The Philadelphia Eagles lost a bunch of key players to free agency this offseason, and most of the ones they kept tended to be a bit old. They still have a championship-caliber roster, but it’s a little depleted and undeniably aging in several key spots.
They desperately need an influx of youth, which puts even more importance on the NFL Draft.
Good thing for Eagles general manager Howie Roseman that he’s got two first-round picks to play with in a few weeks when the draft kicks off. He’s got the 30th selection that the Eagles earned as the NFC champions, and the 10th pick courtesy of a big swap of draft picks with the New Orleans Saints last year.
That gives Roseman a chance to add at least one elite player and likely two players who could have an immediate impact next season.
[Eagles’ best-worst draft picks from past 10 years: DeVonta Smith, Miles Sanders and more]
Here are five prospects they should, and likely will, consider with those two first-round picks:
Northwestern OL Peter Skoronski: He is, by most accounts, the best offensive lineman in the draft and Roseman has made no secret of his desire to continue to build the Eagles through the trenches. They did have the NFL’s best offensive line last season, but they lost left guard Isaac Seumalo in free agency. The 6-4, 313-pound Skoronski was a left tackle for the Wildcats, but many scouts and draft experts project him as a guard. He could compete this season for the starting job with Cam Jurgens, the Eagles’ second-round pick from 2022. His presence would also allow Jurgens to slide over to center whenever Jason Kelce decides to retire. It’s a pick that could solidify the Eagles’ top-tier offensive line for years to come.
Georgia Edge Nolan Smith: Sure, the Eagles had the best pass rush in the NFL last season, but defensive end Brandon Graham is 35 years old and a part-time player. It makes a lot of sense to draft his replacement now and work him quickly into the rotation. Smith is a freakish athlete who ran a 4.39 in the 40 at the combine and was a disruptive player in college. The only real issue is that he’s just 6-2 and 238 pounds. That’s light if they want to play him at defensive end, but it’s not unusual for an outside linebacker. Hasaan Reddick is listed at 6-1, 240 and he’s had 39.5 sacks the last three seasons, including 16 off the edge for the Eagles last year. Maybe Smith will have to bulk up a little, but he’s got the speed and skills to at least be a situational pass-rusher for now. It feels a little high to pick him at 10, but he’ll likely be the best pass-rushing option available when they’re on the clock.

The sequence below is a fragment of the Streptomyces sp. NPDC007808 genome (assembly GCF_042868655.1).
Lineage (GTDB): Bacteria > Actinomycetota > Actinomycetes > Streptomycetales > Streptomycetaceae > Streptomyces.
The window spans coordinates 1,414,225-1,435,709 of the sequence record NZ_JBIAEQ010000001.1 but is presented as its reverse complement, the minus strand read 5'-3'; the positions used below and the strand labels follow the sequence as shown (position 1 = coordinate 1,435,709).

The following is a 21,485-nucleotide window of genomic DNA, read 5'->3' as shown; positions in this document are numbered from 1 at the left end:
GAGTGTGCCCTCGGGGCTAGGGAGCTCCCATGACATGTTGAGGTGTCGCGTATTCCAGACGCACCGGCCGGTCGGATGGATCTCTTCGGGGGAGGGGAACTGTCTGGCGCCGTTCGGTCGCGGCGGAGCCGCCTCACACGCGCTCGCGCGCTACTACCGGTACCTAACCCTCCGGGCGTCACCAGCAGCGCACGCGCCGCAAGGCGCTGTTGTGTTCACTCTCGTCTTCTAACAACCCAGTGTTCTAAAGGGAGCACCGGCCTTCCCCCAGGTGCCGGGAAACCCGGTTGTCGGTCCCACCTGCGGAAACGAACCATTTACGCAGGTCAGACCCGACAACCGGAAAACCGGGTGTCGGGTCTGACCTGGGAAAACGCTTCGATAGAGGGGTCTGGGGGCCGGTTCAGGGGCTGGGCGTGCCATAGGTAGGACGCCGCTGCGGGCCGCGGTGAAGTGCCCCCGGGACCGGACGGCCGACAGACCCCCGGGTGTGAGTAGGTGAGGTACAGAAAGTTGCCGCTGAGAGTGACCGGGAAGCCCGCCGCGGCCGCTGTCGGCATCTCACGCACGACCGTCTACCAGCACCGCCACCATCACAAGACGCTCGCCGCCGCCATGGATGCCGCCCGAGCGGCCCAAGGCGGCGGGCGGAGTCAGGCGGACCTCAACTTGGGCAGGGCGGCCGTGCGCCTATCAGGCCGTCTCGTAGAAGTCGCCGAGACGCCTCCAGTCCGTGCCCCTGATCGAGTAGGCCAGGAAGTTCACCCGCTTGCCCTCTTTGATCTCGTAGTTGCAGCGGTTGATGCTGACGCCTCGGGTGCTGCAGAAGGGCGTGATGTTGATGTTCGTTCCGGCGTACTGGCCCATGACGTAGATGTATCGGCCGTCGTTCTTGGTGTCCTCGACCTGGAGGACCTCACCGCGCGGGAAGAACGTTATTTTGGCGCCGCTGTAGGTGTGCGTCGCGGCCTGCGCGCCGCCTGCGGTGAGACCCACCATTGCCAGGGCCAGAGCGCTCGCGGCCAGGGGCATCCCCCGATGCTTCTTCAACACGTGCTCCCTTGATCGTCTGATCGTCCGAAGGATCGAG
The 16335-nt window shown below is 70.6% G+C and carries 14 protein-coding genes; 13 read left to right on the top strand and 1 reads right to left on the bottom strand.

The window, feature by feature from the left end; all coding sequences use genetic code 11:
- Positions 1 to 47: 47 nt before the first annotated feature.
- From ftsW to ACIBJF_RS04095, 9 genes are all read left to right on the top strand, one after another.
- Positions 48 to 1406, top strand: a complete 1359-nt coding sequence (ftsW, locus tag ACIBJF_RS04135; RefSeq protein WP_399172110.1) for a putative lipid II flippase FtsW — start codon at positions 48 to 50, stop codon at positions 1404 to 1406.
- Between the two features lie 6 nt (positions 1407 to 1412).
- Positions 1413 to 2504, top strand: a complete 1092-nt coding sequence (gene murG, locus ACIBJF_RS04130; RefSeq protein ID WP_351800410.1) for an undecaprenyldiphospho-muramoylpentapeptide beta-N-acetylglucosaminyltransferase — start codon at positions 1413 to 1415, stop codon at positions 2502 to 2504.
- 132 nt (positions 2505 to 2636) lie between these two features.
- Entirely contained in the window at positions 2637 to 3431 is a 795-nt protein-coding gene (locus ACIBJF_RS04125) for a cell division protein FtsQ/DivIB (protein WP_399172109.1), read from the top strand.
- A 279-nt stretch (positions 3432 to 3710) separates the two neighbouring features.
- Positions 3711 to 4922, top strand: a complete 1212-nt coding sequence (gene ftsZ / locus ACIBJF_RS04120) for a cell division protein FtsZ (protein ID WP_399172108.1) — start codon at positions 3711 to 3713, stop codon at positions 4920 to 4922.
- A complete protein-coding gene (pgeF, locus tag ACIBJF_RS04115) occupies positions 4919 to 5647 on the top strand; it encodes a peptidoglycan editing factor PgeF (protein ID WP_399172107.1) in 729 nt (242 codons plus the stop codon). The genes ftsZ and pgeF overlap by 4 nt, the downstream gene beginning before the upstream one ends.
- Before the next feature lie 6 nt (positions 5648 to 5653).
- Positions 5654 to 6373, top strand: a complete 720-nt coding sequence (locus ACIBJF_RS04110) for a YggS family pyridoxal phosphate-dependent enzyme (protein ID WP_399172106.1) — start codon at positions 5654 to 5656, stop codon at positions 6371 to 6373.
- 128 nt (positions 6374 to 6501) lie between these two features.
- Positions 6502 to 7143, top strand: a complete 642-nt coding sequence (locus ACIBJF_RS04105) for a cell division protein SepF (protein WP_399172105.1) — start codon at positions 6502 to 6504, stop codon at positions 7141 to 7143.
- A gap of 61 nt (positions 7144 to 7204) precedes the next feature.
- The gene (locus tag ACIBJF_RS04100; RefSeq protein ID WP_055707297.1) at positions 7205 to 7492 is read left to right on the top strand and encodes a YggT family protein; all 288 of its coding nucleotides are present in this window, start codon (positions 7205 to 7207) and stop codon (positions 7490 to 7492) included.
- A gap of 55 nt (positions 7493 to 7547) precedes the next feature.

Texas RB Bijan Robinson: This is clearly the most interesting player in the field, especially for the Eagles who need a replacement for Miles Sanders. Taking a running back at 10 goes against what Roseman believes about positional value, even though the 5-11, 215-pounder is easily one of the top-10 players in the draft. Would the Eagles do it at 10? Probably not, though it likely will be tempting. It’s also not inconceivable that he slips all the way to 30, given how most teams and GMs don’t seem to think running backs are worthy of high first-round picks anymore. If he does get to 30 — he’d have to get past Dallas and Buffalo at 26 and 27 — it probably would still pain Roseman to take him. But how can he pass on him then? Robinson ran for 2,700 yards and 29 touchdowns over the last two seasons. Near the bottom of the first round, his value would be too high to say no.
Clemson DT Bryan Bresee: One player the Eagles almost have to replace in the draft is defensive tackle Javon Hargrave, who was a dominant interior pass-rusher for them before leaving in free agency. Yes, they drafted Jordan Davis in the first round last year and he’ll start. Maybe he’ll even provide more of a pass rush than he did last season. But their other DT is Fletcher Cox and he’s 32. The 6-5, 298-pound Bresee isn’t a dominant pass-rusher, but he’s got the skills to contribute and the strength to be a decent run-stopper too. He wouldn’t fill the Hargrave hole by himself, but he’d be a valuable piece of the rotation along the defensive line.
Pitt DT Calijah Kancey: If the Eagles want a really good interior pass-rusher, Kancey is the better bet if he’s still on the board. He had 14.5 sacks over the last two seasons for the Panthers and was extremely disruptive on passing downs. His problem, though, is he doesn’t have the size of a typical NFL defensive tackle. He’s just 6-1, 281 and even in college he tended to get pushed around a little when defending the run. That could make him more of a situational part of a rotation than an every-down player. But those pass-rush skills are something the Eagles definitely could use.
Ralph Vacchiano is the NFC East reporter for FOX Sports, covering the Washington Commanders, Philadelphia Eagles and New York Giants. He spent the previous six years covering the Giants and Jets for SNY TV in New York, and before that, 16 years covering the Giants and the NFL for the New York Daily News. Follow him Twitter at @RalphVacchiano.
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